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BIA still having trouble accounting for land-into-trust

Senate Indian Affairs Committee on backlogs at the Department of the Interior.
Opening Statements

Panel 1: Carl Artman | Q&A

Panel 2 | Q&A [includes more of Carl Artman]

Webcast | Written Testimony
Over two years ago, Sen. Byron Dorgan (D-North Dakota) asked the Bureau of Indian Affairs for number of pending land-into-trust applications.

"Is it dozens? Thousands? Millions?" Dorgan said at a Senate Indian Affairs Committee hearing in May 2005.

A lot has changed since then. The BIA finally has a new leader in assistant secretary Carl Artman and Dorgan, who was vice chairman when he made the query, is now chairman due to the Democratic takeover of Congress.

But one thing has remained the same. The BIA still doesn't know how many land-into-trust applications are pending.

"It sounds like gross incompetence to me," Dorgan said yesterday. "We don't even know how many applications exist."

Artman, who began his post in March, acknowledged the problem. He said there is no way to determine the number of pending applications because each of the BIA's 12 regional offices does things differently.

"This is something that we discovered over the last few months," he said.

It's not clear what the BIA was discovering between the May 2005 hearing and the October 2007 one though.

In March, Artman told the National Congress of American Indians of 2,000 pending applications. That was a few days before he was confirmed by the Senate as the tenth assistant secretary for Indian affairs.

"Having a backlog of 2,000 -- I've heard even more applications -- is ridiculous," Artman said.

A month later, associate deputy secretary Jim Cason, who ran the BIA for more than a year after the sudden resignation of Artman's predecessor, confirmed that figure. At an Indian law conference in New Mexico, he said 2,000 applications were pending.

But when Indianz.Com asked about that number just a couple of weeks later, Artman changed his tune. He said there were only 1,300 pending applications, far fewer than Cason's figure, but high nonetheless.

Yesterday's hearing brought a slightly more accurate account -- 1,211 pending applications, Artman said. "The numbers that you have are about as accurate as we can get," he told the committee.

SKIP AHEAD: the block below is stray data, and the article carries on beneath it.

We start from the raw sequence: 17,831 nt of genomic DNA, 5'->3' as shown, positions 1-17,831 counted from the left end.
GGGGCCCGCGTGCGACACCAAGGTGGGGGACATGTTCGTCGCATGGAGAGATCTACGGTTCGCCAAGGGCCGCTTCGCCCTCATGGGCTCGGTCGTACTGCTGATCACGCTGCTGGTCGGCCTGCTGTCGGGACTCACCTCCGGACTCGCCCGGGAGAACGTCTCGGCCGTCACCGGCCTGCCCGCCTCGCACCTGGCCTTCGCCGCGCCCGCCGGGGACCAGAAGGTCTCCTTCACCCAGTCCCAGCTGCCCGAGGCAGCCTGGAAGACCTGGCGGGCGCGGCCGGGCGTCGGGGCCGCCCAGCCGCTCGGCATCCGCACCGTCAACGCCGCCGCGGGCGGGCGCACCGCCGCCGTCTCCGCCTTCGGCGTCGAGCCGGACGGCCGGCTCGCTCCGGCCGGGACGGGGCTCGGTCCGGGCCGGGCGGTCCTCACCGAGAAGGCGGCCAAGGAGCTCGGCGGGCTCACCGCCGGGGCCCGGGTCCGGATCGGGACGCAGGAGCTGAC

Beyond being unable to account for the pending applications, the BIA can't give tribes and individual Indians a deadline on when a decision might be made. Some tribes and tribal members have waited as short as six months for an answer while others have waited more than 20 years.

"For the last 25 years, we have absolutely no applications pass through from fee to trust," said Ron His Horse Is Thunder, the chairman of the Standing Rock Sioux Tribe. "Absolutely none."

The tribe isn't terribly worried about its 10 pending applications for a total of 19,000 acres, His Horse Is Thunder said. It's the individual Indians who suffer the most due to the BIA's delays, he told the committee.

"They have had their applications in for just as long as the tribe," he said. "I know that a couple of our tribal members have lost their homes, have lost their land, due to tax foreclosures."

In hopes of streamlining the process, Artman promised the release of a "handbook" on land-into-trust. He said the handbook, which is coming in "weeks," would create a consistent system across all BIA regions for handling applications.

"It will at least have internal timelines and internal deadlines that we'll adhere to, Artman testified.

He also said the Interior Department plans to develop a tracking system for land-into-trust. He suggested that the Trust Asset Accounting and Management System (TAAMS) might be considered as a way to handle the applications, although other options are being considered.

TAAMS, however, has been reported to have major usability issues in the tracking of Indian trust leases. BIA employees in Palm Springs, California, recently told the Interior Department's Inspector General that they can't perform routine accounting or billing procedures with the $40 million system.

"If we can't measure, we can't gauge success," Artman told the committee.

Dorgan said he would call Artman back in six months for a progress report. "It just appears to be staggering incompetence," he said.

Committee Notice:
OVERSIGHT HEARING on Backlogs at the Department of the Interior: Land in to Trust Applications; Environmental Impact Statements; Probate; Appraisals and Lease Approvals (October 4, 2007)

Relevant Links:
Interior Department -